As for the question of the aforementioned being discriminatory, the court applied the Harksen v Lane test so as to establish whether section 9 of the Constitution has been violated. The court had to determine whether the impugned provision or conduct (in this case, sections 21(1) and 21(2)(a) of the MPA) differentiates between people or categories of people. This test comprises of the following enquiry: Does the challenged law or conduct differentiate between people or categories of people? If so, does the differentiation serve a legitimate purpose? If there is a legitimate purpose, the next question is whether there is a rational connection between the differentiation and the purpose which it serves. If the answer to this is no, then the impugned law or conduct violates s 9(1) and it constitutes unfair discrimination.
The Deputy Judge President (“DJP”) held that no proof has been tendered to show that the differentiation which the provisions create, being that between black people married before 1988 and after 1988, as well as the rest of the spouses in the country, is intended to serve any constitutionally accepted purpose. Notwithstanding this, the differentiation amounts to an unfair discrimination because it is on the specified grounds of marital status, race and gender. Moreover, it is discriminatory on the grounds of age against elderly black women married before 1988, as it differentiates between the proprietary consequences applicable to women who were married under the BAA prior to 1988 and who are married after 1988.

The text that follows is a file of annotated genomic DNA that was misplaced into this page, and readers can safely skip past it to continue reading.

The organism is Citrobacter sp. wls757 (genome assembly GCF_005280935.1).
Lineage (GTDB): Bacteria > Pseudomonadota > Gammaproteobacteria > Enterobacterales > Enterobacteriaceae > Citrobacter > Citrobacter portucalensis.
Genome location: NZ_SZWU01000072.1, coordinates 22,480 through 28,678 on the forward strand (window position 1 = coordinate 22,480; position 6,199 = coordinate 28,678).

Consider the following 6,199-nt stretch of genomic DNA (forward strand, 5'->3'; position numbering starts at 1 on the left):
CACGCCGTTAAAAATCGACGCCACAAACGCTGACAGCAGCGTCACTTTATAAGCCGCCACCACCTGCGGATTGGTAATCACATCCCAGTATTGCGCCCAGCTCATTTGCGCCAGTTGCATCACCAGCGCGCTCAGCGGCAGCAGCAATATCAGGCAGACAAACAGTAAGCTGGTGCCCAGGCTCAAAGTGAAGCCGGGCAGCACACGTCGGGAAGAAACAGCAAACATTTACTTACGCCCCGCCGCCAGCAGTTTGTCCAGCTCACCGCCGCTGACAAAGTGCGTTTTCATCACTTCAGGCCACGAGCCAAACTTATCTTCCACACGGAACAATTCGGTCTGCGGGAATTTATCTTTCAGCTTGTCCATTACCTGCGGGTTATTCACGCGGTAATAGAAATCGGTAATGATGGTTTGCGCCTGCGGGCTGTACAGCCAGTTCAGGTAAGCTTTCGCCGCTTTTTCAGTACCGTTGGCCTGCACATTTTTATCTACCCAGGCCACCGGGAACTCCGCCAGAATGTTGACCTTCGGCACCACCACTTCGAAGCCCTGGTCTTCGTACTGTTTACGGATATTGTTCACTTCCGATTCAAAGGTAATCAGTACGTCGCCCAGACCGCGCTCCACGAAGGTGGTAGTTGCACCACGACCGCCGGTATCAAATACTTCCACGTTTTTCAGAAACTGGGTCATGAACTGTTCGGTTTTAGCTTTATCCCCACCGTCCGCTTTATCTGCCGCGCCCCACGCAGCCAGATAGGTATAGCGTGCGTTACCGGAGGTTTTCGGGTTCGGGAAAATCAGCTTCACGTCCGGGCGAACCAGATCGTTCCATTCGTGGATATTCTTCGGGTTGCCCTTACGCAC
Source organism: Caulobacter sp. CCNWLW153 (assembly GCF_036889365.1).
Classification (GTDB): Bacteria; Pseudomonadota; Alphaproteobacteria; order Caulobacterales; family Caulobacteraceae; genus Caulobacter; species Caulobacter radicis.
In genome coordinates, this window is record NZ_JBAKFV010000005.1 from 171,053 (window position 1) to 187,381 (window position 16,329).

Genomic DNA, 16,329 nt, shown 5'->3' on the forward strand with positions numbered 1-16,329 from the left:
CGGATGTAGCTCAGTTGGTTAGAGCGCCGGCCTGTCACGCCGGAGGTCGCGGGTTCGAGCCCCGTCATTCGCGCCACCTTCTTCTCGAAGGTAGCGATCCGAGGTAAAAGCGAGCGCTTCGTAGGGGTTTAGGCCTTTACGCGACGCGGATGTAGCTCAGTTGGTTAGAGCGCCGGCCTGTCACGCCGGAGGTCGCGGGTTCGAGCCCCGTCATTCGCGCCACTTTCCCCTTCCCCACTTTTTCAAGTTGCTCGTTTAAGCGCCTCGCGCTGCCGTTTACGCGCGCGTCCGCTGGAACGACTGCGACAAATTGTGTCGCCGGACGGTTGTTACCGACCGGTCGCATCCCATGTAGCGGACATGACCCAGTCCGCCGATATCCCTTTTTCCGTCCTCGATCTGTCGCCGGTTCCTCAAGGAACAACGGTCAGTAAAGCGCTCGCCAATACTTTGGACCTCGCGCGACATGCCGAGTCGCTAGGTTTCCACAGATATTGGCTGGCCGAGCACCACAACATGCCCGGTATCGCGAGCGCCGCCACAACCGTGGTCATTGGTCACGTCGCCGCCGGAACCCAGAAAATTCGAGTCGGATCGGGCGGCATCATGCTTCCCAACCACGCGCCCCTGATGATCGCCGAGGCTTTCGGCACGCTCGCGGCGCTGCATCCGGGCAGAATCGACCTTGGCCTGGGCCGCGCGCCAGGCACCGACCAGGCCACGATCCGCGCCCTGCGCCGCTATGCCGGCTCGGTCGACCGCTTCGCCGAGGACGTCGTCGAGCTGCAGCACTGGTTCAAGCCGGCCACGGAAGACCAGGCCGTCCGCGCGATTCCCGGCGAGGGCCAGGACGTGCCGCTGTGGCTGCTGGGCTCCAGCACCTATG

It was further held that the right to equality imposes a positive obligation on the government to ensure that everyone fully and equally enjoys all rights and freedoms. Section 21(2)(a) of the MPA was therefore declared unconstitutional to the extent that it maintains the position created by the BAA, being that marriages entered into by black couples before 1988, are automatically out of community of property. All marriages of black couples concluded out of community of property before 1988 under Section 22(6) of the BAA are declared to be marriages in community of property. Accordingly, in terms of Section 21(2)(a), all marriages that have been converted to marriages ‘in community of property’ shall now have this status, unless the affected couple has opted out of this default position by way of the prescribed High Court application.
This judgment serves to prevent the continued unfair discrimination against black couples who entered into marriages before 1988 and promotes the achievement of substantive equality. The declaration of invalidity of section 21(2)(a) of the MPA will undoubtedly have a positive impact on married women in South Africa by, amongst other things, the promotion of self-determination.
Written by Kirsten Chetty and Elani Vogel